Posts Tagged ‘rescued art’


Last weekend one of our friends gifted me with several unfinished clay creations he found in the trash bin. He works as a janitor at a local high school where the art teacher disposes of unclaimed half-finished creations (and sometimes finished but unclaimed pieces). These pieces of art are not necessarily “bad”, they just are unclaimed and not relevant to the instructor. The students moved on, got bored, or graduated. My friend, fortunately, has an eye for the beauty in the discards and he often gifts some to me.

It happened that since I posted about doing “art rescues” last week that three of the items he brought to me are some sort of animal, hence fitting into my theme. Before I get into the pieces, let me digress a little. A Creative friend of mine (“Creative” is a title, therefore capitalized) ran with the newest idea of additions to my artist “zoo” (see my other website, which has sadly not been updated in a year: twocrowfeatherwoman.com). She thinks I should display the rescues like one would display rescued pets, with a little blurb about their imagined past and their current adoption status (plus adoption fee). I like it.

We both decided I should have a name for this part of my zoo. She was going for an orphanage title, but I lean toward something akin to Miss Peregrine’s School for Peculiar Children by Ransom Riggs. I’m leaning heavily toward “Miss Corvid” or “Miss Corvidae” either of which is a continuation of the Two crow Feather Woman theme for my artist’s studio name. If you feel inspired, please weigh in in the comments section.

Of the four items my friend gave me, the Dia de los Muertos mask was the least inspiring. My birthday falls on the Day of the Dead (November 2nd) so I should feel inspired, right? It’s just that all the masks I have seen were mundane. A quick search of images on the Internet showed me just how wrong my assumption was. The raw mask is missing some pieces of clay, but that is what makes it “fun”. I used the same tissue paper/liquid starch/varnish style I used in my previous blog.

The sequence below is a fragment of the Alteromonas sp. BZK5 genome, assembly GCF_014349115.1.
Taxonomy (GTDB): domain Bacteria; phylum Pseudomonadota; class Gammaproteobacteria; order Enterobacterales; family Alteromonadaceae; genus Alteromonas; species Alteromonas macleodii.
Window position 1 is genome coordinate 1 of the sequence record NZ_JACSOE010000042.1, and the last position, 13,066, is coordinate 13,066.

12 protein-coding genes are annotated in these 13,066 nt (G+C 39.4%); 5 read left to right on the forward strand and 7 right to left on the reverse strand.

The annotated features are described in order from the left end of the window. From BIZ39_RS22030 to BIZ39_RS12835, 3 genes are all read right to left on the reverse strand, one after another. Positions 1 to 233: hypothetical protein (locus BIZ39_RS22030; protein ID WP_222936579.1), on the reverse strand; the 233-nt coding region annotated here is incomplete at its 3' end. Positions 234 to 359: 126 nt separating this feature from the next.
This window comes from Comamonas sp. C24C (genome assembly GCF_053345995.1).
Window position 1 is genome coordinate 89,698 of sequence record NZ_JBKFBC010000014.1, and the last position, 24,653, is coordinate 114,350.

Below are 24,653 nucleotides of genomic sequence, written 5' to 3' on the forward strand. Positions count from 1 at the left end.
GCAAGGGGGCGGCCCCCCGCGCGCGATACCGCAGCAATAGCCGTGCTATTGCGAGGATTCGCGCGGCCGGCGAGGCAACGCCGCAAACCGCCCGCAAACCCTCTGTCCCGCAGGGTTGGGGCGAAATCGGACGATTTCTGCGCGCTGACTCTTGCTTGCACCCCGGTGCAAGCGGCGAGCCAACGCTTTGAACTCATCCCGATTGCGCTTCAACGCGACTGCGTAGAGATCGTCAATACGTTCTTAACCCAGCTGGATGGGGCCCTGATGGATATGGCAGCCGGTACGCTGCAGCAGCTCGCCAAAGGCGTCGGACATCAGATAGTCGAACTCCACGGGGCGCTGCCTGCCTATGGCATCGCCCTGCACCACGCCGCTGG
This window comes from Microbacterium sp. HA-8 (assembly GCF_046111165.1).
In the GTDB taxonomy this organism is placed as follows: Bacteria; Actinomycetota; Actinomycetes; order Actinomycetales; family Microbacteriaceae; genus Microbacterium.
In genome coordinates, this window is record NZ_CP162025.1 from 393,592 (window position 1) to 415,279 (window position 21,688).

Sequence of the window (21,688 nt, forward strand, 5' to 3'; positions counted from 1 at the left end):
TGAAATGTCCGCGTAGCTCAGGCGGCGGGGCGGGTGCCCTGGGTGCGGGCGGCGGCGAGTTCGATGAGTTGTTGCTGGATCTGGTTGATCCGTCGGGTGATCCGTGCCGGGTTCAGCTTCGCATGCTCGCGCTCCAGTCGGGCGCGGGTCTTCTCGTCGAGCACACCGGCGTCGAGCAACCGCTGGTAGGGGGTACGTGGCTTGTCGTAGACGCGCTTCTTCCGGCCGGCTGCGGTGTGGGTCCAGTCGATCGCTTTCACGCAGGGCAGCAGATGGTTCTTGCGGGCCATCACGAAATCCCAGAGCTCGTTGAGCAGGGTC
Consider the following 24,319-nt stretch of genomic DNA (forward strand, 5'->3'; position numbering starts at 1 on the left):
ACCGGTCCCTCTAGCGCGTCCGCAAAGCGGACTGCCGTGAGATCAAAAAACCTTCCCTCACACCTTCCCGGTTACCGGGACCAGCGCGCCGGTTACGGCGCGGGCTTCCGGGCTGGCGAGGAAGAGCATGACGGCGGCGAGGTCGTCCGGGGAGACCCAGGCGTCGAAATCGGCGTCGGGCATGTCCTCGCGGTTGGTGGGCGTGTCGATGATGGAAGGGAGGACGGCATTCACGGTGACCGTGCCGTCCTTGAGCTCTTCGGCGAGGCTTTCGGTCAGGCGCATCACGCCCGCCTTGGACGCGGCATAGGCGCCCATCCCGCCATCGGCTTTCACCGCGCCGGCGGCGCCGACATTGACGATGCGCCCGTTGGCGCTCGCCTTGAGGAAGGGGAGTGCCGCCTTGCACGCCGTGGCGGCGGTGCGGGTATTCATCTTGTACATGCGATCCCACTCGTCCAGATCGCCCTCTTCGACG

The second item now… It was half-painted and I forgot to take “before” photos, so what I *did* do, was take “before” photos halfway through the project. Acrylic paint and varnish. Note: all of these items have been fired once, but I do not have access to a kiln, so I don’t worry about a second firing. I just paint and varnish.

I have a grandson who would love that, so it may become a birthday present.

The bear in a box was a little harder to wrap my head around. The Original Artist had a rough time with the front paws, leaving the left arm looking more like a stub than a paw.

I took apart a “fish hook” earring hook, snipped it to size, and hot-glues it into position for the hook. Aluminum foil glued down tight and a double coat of silver paint finished off the “hook” effect. Now paw, no problem. I now have a polar bear with a hook for a paw. I left the inside unfinished. I figure it will be a boy’s “treasure” box for found items like feathers, rocks, screws, nails, and robin’s egg shells. I might have a grandchild in mind as well.

The LAST item, now…

This was really rough: sharp edges on the handle and a gaping hole for the mouth. It looked like something a bored high school student would make, no care at all about the carving and the smoothing of edges, although this particular artist paid a great deal of attention to the eyes.

I got out the Dremel and gave all of the rough edges a light sanding. I created the teeth with air dry clay pressed into that gaping hole. The wart on the nose was a flaw in the original. Because it has only been fired once and I painted it with your garden variety of acrylic craft paints, it isn’t something you would want to drink out of (if you could, it isn’t actually very conducive to being an actual mug). It would make a great pencil holder or just something odd to sit on a shelf and gather dust while staring at you with that grimace on its face. I’m certain the Original Artist had something much “darker” in mind, but this is the cup rescued.

I think my “rescue zoo” is getting a good start.

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